Numerous studies have examined disc volume, height, and disc fluid loss to more clearly understand the effects and rate of cellular diffusion and nutrient and waste transfer on IVD. However, to date, there have been no significant measurements of the rate at which discs lose fluids during normal activity throughout the day. We know that IVD fluids are replenished during overnight rest, but understanding how quickly the fluids dissipate during daily activity could be important in the prevention and treatment of disc degeneration.
To better understand the rate at which discs lose fluids after an overnight gain, researchers conducted a study 1 of five healthy subjects—four women, and one man— between the ages of 21 and 32 years old. Each of the subjects was screened prior to the beginning of the study to determine that they had no pathologies of the spine. The subjects were instructed to remain moderately active and resist sitting for more than 10 minutes at a time during the 10-hour period preceding the study.
On arrival in the evening, each of the subject was instructed to remain in an upright position for one hour, then they were placed into an MRI scanner for the first (PM) scan. The subjects then slept at the study facility and were instructed not to get out of bed except to use the bathroom. After 8 hours of sleep, they were scanned again at approximately 7am (AM).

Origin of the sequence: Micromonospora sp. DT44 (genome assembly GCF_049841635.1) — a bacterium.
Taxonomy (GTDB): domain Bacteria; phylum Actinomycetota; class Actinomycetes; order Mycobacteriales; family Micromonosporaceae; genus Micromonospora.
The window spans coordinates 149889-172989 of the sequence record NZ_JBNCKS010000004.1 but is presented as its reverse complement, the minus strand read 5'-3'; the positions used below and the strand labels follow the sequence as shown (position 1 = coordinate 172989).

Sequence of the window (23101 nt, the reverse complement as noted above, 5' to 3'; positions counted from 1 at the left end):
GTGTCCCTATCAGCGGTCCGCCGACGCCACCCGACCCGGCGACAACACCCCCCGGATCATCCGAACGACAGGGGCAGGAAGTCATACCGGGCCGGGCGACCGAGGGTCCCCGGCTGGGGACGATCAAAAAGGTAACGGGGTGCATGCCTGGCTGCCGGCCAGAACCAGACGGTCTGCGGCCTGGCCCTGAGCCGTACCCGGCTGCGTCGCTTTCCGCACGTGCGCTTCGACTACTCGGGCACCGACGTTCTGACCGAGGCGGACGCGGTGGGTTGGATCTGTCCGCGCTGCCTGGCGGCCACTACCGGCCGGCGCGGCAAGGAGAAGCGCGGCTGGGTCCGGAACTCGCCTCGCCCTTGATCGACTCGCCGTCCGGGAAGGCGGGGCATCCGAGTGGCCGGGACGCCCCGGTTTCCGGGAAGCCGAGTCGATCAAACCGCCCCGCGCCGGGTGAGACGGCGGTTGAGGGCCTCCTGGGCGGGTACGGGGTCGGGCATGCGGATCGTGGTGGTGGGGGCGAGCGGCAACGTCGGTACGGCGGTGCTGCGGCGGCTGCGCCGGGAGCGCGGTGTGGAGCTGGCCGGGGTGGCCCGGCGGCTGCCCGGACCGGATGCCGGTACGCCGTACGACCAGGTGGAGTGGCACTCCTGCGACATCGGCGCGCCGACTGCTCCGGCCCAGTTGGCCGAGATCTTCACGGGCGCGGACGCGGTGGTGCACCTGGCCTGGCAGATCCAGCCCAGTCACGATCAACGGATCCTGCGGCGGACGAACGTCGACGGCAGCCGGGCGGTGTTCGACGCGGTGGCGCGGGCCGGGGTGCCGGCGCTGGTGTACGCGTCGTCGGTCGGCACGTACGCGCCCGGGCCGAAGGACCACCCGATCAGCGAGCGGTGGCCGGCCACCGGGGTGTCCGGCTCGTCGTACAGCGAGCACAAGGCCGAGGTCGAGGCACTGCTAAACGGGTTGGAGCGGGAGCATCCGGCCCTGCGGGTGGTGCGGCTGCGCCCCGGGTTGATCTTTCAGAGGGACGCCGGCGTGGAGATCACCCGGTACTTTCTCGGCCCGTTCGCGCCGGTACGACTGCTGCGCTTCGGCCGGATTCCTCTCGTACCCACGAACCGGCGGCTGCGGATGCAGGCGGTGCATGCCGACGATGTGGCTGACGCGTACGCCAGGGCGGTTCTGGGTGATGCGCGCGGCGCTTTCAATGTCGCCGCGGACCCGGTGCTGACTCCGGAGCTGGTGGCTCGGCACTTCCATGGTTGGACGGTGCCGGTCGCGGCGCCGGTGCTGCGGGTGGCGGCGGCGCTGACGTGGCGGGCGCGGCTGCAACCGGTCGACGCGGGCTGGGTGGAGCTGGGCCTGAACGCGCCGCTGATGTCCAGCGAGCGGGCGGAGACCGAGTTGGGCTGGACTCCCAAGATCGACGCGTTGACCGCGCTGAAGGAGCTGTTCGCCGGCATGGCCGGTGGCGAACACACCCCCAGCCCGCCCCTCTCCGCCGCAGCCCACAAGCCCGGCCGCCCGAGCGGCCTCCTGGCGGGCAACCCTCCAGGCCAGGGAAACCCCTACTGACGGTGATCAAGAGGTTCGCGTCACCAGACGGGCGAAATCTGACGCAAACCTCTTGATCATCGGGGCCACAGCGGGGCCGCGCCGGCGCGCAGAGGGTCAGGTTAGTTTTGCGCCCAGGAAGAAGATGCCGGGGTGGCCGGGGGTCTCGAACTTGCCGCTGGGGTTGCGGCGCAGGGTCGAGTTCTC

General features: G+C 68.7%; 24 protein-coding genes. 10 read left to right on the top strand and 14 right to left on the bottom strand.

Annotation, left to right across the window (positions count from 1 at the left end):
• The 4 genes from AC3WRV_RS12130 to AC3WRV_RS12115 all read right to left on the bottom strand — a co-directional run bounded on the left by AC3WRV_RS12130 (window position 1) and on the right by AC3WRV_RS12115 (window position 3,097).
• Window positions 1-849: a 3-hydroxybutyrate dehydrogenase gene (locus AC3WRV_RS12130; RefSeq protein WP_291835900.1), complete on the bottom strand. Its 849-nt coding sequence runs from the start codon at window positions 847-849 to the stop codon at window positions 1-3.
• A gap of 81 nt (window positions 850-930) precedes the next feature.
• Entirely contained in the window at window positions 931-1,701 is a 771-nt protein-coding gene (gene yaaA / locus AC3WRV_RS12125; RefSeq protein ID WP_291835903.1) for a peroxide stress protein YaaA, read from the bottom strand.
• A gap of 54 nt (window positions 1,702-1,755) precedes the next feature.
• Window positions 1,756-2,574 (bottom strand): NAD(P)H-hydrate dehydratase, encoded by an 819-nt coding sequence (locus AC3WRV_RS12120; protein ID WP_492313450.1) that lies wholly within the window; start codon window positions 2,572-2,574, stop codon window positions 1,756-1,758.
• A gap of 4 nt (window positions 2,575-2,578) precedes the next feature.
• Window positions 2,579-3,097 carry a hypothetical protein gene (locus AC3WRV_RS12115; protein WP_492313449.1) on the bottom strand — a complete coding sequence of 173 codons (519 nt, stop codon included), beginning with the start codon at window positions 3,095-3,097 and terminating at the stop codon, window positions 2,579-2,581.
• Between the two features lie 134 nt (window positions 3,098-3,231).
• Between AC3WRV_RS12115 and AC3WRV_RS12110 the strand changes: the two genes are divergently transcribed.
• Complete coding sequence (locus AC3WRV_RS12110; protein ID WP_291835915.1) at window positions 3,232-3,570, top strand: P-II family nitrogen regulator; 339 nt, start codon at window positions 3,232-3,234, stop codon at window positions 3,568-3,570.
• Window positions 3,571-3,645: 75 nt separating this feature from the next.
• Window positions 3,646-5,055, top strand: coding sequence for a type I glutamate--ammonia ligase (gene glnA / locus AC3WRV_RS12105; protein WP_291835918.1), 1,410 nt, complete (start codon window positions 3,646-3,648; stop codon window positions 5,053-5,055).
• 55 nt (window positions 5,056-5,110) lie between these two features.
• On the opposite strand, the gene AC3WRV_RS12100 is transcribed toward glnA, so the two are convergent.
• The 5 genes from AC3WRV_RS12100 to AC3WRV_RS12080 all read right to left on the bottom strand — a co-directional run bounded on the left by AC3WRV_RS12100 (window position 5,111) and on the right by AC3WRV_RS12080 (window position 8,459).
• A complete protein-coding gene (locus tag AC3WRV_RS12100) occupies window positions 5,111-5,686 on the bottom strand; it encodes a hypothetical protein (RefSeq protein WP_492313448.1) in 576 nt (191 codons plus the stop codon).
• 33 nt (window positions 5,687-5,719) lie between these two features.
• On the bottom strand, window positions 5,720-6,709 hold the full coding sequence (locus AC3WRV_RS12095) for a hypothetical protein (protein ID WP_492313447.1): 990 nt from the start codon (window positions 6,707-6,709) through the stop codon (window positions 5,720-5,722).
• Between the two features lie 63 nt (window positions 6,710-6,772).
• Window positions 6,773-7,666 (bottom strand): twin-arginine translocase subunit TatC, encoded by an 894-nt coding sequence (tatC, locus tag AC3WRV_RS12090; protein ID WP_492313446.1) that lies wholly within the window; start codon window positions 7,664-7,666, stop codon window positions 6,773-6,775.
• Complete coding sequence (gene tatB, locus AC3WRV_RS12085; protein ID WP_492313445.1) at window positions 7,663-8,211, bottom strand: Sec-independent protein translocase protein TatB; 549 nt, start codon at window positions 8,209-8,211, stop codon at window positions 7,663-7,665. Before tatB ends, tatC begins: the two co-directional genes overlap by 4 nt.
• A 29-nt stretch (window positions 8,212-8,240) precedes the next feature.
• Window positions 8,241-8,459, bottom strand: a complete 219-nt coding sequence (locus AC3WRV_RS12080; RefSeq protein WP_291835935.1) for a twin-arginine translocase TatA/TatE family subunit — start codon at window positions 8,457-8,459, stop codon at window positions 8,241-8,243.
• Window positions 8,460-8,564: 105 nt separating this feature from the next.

All the subjects then began a regimen of 40 minute periods of walking, followed by horizontal MR scans. They repeated this protocol over an 8-hour period, until approximately 3pm.
Analysis of all 19 disc scans indicated an average gain of 10.6 % in disc volume overnight, as measured prior to activity in the morning. There was a clear and substantial decrease in this disc volume after the subjects walked during the day, but even after 8 hours of continuous walking (with breaks only for scans), the amount of volume (of fluid) remained higher than the volume that had been measured the previous night, prior to sleeping. This indicates the discs’ ability to retain fluids over an extended period throughout the day.
Researchers noted a large variance between the disc fluid loss of the study participants—from 11.1 % to -3.5 %. Because the volume is determined by the proteoglycan’s fluid-holding ability and by the seepage through the disc collagen, the enormous range in volume decrease between differing discs could be an indication that diverse types of disc and their fluid-retention (and nutrient and waste-dispensing) abilities could be more, or less susceptible to future degeneration. Future study is needed to determine which disc type is more beneficial and less likely to degenerate. Disc fluid loss and gains are important in understanding optimal metabolism.